COVID-19 Deaths — It’s Different from the Flu

Total deaths in the 56 weeks from the week ending January 5, 2019 to the week ending July 11:

  • Influenza and pneumonia: 63
  • Chronic lower respiratory diseases: 1019
  • Other diseases of the respiratory system: 0

Total deaths in the first 28 weeks of 2019 vs. the first 28 weeks of 2020:
Total deaths in 28 weeks of 2019: 6,655
Influenza and pneumonia: 41
Chronic lower respiratory diseases: 338

Total deaths in 28 weeks of 2020: 7,179 (includes COVID)
Influenza and pneumonia: 22
Chronic lower respiratory diseases: 351

There are 19 fewer influenza/pneumonia cases in 2020 than in 2019. Too low to be relevant.

Do I trust these numbers? No. It’s how the death certificates are written. There has been a lot of discussion about how these deaths have been reported, especially in the early days. We see a lot of adjustments, both up and down, in various areas. So no, these aren’t totally accurate. But these numbers give us an approximation. I believe that the CDC has linked these categories together in their info, presumably for some purpose.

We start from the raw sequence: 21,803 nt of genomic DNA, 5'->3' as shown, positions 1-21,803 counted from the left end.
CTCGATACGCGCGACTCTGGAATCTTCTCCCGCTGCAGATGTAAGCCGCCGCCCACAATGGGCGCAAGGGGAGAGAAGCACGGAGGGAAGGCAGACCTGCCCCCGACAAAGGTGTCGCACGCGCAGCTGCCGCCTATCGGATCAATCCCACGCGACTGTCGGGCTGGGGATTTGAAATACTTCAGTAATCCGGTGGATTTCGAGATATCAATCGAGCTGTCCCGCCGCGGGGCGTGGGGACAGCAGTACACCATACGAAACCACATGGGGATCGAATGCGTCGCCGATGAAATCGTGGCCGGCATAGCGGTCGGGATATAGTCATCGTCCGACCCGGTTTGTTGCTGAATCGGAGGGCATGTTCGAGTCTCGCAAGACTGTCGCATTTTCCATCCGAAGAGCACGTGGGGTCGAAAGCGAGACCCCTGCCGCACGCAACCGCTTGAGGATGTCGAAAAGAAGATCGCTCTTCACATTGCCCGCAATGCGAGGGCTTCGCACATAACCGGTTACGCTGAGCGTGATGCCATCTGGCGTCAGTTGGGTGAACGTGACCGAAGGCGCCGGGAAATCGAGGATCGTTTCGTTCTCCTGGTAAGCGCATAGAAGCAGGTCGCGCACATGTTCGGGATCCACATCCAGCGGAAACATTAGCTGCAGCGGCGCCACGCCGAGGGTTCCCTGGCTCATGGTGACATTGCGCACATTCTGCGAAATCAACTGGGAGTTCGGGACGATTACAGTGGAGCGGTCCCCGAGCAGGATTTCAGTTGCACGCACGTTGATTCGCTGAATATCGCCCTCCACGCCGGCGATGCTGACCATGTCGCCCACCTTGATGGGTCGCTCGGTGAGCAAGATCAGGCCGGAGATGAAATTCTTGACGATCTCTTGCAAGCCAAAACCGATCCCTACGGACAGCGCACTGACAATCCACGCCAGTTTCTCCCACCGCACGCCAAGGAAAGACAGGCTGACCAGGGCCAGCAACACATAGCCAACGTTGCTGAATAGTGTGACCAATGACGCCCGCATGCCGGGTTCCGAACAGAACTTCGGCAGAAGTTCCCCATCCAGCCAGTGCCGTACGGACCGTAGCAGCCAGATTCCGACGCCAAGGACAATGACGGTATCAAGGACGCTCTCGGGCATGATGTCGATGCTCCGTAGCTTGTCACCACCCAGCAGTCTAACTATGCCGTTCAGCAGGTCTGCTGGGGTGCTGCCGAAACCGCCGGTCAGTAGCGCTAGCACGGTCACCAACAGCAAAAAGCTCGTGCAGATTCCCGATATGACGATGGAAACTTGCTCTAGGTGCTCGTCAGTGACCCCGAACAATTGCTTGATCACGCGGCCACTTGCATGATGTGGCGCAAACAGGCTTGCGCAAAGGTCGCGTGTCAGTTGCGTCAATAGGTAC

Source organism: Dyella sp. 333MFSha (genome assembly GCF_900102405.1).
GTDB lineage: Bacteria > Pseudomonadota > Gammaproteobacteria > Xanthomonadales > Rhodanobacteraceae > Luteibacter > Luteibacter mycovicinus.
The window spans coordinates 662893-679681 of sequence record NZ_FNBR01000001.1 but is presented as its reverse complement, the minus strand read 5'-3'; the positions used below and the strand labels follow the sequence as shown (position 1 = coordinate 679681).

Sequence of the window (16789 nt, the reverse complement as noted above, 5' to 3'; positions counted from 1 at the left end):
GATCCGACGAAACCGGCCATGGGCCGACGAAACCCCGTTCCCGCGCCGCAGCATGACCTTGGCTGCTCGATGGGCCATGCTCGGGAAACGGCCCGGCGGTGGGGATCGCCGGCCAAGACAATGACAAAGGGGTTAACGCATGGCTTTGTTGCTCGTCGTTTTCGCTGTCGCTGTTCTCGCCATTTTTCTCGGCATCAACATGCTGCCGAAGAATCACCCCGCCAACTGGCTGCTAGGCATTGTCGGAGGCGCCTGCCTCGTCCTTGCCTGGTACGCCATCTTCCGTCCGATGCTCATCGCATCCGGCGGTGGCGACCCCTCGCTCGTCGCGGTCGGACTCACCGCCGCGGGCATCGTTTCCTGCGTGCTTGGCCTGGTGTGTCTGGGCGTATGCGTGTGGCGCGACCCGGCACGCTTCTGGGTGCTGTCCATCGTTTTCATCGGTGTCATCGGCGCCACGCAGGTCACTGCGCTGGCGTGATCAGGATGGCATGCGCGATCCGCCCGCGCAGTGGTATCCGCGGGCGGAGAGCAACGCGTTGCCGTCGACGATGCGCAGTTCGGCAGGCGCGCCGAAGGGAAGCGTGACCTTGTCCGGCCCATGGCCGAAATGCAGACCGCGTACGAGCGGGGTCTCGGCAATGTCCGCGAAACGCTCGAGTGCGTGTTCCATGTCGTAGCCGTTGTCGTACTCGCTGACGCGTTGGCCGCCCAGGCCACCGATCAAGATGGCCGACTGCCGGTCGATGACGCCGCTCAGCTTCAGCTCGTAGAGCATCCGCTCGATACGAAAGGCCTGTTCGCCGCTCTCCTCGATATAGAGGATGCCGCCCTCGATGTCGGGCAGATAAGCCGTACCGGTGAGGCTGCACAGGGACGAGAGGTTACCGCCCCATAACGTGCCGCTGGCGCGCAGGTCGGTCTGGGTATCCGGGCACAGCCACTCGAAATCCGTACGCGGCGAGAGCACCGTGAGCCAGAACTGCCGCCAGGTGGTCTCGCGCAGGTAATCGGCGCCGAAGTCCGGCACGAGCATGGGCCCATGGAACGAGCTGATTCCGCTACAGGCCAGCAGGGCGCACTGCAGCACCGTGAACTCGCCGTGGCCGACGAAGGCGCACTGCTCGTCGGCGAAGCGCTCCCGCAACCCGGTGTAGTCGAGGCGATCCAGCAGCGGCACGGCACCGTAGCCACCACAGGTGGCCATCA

Observation: NH had 11% fewer infectious respiratory disease deaths than the average of the rest of the country.

Summary: In the US, 481,647 people died from a contagious respiratory disease in this time period. That’s 37.7% of all US deaths,  more than 1/3 of all US Deaths.

If you pull out the deaths that were reported as “Just Flu” or “Just Pneumonia,” (presuming these are reported correctly!), you get 353,580 cases, or 27.6% of all deaths. That’s more than 1 out of 4 deaths in the US during this time period that has been associated with COVID-19.

And don’t forget the potential impacts on long-term health, and the short and long-term impact on the finances of those who don’t die.